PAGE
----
You really should read the Vatican I decree, A.
"When did you start grieving, around 67 AD? Because the Apostlic See has been making that claim since Peter handed it down to Linus."
Yes, the history of the presumption of the popes of Rome is well known. We ignored it for 900 years or so. It had little practical effect, per se, for that entire period of time and absolutely none since, save as a source of grief, for the West too for that matter.
As for the concept of Roman primacy, if not its mythological foundation, you are correct. Councils and the Fathers all speak of it. None of the eastern Fathers and none of the Ecumenical Councils even spoke of, let alone endorsed, what Vatican I decreed.
Well, that's not really surprising. At Vatican I, the Roman Church became quite simply the pope. That's bound to go to one's head!
"Wherefore we teach and declare that,
* by divine ordinance,
* the Roman church possesses a pre-eminence of ordinary power over every other church, and that
* this jurisdictional power of the Roman pontiff is both episcopal and immediate.
Watch where you tread, using such language, for the sake of your Irish ancestors.
You really should read the Vatican I decree, A.
Do you mean the Vatican I that says the following?
5. This power of the Supreme Pontiff by no means detracts from that ordinary and immediate power of episcopal jurisdiction, by which bishops, who have succeeded to the place of the apostles by appointment of the Holy Spirit, tend and govern individually the particular flocks which have been assigned to them. On the contrary, this power of theirs is asserted, supported and defended by the Supreme and Universal Pastor; for St. Gregory the Great says: "My honor is the honor of the whole Church. My honor is the steadfast strength of my brethren. Then do I receive true honor, when it is denied to none of those to whom honor is due." 
Vatican I, Session 4, Chapter 3 (Source: http://www.ewtn.com/library/COUNCILS/V1.HTM
Chapter and verse, please. :-Þ
Pope Gregory the Great rejected the title of "Universal Bishop"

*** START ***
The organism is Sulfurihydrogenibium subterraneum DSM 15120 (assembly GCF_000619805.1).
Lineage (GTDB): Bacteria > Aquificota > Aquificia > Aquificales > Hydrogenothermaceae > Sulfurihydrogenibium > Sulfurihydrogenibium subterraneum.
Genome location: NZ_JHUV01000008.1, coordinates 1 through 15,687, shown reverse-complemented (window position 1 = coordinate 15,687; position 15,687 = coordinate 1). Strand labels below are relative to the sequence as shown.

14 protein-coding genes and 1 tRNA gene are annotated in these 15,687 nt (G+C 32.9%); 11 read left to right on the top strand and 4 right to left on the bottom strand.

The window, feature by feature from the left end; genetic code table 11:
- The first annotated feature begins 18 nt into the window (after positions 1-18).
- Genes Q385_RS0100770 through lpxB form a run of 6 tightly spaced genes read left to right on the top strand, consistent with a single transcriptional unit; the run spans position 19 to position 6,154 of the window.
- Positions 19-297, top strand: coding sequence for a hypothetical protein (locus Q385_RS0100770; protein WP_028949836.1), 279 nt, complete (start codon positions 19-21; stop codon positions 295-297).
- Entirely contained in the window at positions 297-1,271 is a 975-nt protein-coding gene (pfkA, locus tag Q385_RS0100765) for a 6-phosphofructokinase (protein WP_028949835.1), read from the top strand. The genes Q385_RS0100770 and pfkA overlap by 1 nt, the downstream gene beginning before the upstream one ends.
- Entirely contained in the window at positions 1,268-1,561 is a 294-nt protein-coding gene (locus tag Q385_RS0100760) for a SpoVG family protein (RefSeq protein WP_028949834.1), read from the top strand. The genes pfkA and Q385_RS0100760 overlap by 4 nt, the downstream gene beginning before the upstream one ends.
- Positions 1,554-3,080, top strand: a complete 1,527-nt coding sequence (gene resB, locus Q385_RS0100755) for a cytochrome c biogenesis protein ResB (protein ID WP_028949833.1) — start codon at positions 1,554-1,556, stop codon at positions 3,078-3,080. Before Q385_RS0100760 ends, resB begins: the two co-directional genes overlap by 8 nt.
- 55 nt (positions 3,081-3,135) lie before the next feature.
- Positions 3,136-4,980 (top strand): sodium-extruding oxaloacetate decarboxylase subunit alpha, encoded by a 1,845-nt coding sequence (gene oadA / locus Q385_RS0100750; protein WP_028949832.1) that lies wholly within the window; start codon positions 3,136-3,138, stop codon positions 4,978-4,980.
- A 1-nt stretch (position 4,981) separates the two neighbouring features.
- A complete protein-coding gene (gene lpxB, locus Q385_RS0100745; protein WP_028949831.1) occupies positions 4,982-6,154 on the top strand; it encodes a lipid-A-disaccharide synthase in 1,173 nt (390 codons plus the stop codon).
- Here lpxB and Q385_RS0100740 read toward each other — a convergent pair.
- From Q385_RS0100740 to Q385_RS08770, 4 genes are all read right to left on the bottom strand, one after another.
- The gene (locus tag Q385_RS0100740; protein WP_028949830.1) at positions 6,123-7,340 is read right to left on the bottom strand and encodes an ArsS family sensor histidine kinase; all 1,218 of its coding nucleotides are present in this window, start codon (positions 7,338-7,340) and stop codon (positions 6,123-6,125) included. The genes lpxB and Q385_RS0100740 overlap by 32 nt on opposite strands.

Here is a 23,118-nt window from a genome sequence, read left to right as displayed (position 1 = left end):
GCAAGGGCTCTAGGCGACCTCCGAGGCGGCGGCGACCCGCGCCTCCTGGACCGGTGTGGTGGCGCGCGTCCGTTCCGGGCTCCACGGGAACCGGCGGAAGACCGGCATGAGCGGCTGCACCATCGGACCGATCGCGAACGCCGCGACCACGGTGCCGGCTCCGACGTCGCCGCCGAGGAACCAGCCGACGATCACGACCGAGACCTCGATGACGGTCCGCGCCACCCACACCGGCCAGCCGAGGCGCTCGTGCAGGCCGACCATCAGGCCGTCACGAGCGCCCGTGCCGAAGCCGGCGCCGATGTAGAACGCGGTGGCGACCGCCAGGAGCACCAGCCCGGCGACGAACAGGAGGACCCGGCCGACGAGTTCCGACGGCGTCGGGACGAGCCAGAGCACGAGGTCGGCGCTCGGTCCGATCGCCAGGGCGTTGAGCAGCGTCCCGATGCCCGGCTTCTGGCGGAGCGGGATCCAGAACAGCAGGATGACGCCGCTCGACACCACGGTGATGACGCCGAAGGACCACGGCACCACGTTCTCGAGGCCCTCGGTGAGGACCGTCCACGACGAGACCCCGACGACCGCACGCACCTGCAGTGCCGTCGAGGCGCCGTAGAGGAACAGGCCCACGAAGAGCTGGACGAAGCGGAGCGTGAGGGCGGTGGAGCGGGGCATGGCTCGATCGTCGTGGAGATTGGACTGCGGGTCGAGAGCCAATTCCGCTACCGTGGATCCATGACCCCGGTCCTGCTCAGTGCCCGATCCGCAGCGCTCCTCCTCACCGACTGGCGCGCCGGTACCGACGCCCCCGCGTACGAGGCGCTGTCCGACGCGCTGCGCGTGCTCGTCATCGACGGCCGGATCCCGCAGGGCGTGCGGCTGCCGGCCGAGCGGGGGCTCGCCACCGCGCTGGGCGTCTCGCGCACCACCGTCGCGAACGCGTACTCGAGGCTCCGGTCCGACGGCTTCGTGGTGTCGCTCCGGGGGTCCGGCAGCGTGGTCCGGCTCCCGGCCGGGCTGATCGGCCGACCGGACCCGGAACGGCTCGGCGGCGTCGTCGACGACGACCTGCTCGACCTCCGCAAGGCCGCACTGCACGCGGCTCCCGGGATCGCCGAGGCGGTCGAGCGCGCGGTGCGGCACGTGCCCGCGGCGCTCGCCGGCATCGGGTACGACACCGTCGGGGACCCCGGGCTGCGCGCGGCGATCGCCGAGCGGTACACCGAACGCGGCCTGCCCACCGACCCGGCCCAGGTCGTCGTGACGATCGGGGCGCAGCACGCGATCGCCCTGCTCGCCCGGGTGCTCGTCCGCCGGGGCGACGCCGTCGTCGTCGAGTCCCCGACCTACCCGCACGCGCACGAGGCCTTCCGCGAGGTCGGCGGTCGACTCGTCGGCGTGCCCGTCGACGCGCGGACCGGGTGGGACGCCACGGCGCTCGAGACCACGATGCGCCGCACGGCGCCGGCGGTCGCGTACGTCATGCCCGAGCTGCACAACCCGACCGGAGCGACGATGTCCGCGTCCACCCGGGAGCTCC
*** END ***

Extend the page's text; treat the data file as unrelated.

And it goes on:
In Tradition, the Pope was "primus inter pares" (first among equals")
From Quick Questions
Q: Is it true that Pope Gregory I denied that the pope is the "universal bishop" and taught that the Bishop of Rome has no authority over any other bishop?
No. Gregory the Great (540-604), saint, pope, and doctor of the Church, never taught any such thing. He would have denied that the title "universal bishop" could be applied to any one, himself included, if by that term one meant there was only one bishop for the whole world and that all other "bishops" were bishops in name only, with no real authority of their own. Such a distorted version of the biblical model of bishops is incompatible with Catholic teaching.
But that isn't to say that the title didn't--and doesn't--have a proper sense which Gregory approved of. If meant in the sense that the Bishop of Rome is the leader of all the bishops, the title is correct. If it means he is the only bishop and all the other "bishops" are not really successors to the apostles, it's false.
What Gregory condemned was the expropriation of the title Universal Bishop by Bishop John the Faster, the patriarch of Constantinople, who proclaimed himself Universal Bishop at the Synod of Constantinople in 588. Gregory condemned the patriarch's act because universal jurisdiction applies solely to the pope.
Some anti-Catholics cite the following quotations to give the false impression that Gregory was rejecting his own universal authority:
"I confidently say that whosoever calls himself, or desires to be called, Universal Priest, is in his elation the precursor of the Antichrist, because he proudly puts himself above all others" (Epistles 7:33).
"If then he shunned the subjecting of the members of Christ partially to certain heads, as if besides Christ, though this were to the apostles themselves, what wilt thou say to Christ, who is the head of the universal Church, in the scrutiny of the last judgment, having attempted to put all his members under thyself by the appellation of universal? Who, I ask, is proposed for imitation in this wrongful title but he who, despising the legions of angels constituted socially with himself, attempted to start up to an eminence of singularity, that he might seem to be under none and to be alone above all?" (Epistles 5:18).
Predictably, anti-Catholics neglect to inform their audiences that the context of these statements makes it clear that Gregory was not making these statements in regard to himself or to any other pope. He believed the Bishop of Rome has primacy of jurisdiction over all other bishops.
Gregory demonstrated this in his actions. He made it his business to approve candidates for the office of bishop. He rigorously examined men proposed for bishop and, rejecting some as unsuitable for the job, ordered that others be nominated instead (Epistles 1:55, 56; 7:38; 10:7). This is hardly behavior one would expect from a pope who renounced the idea of his having jurisdiction over other bishops.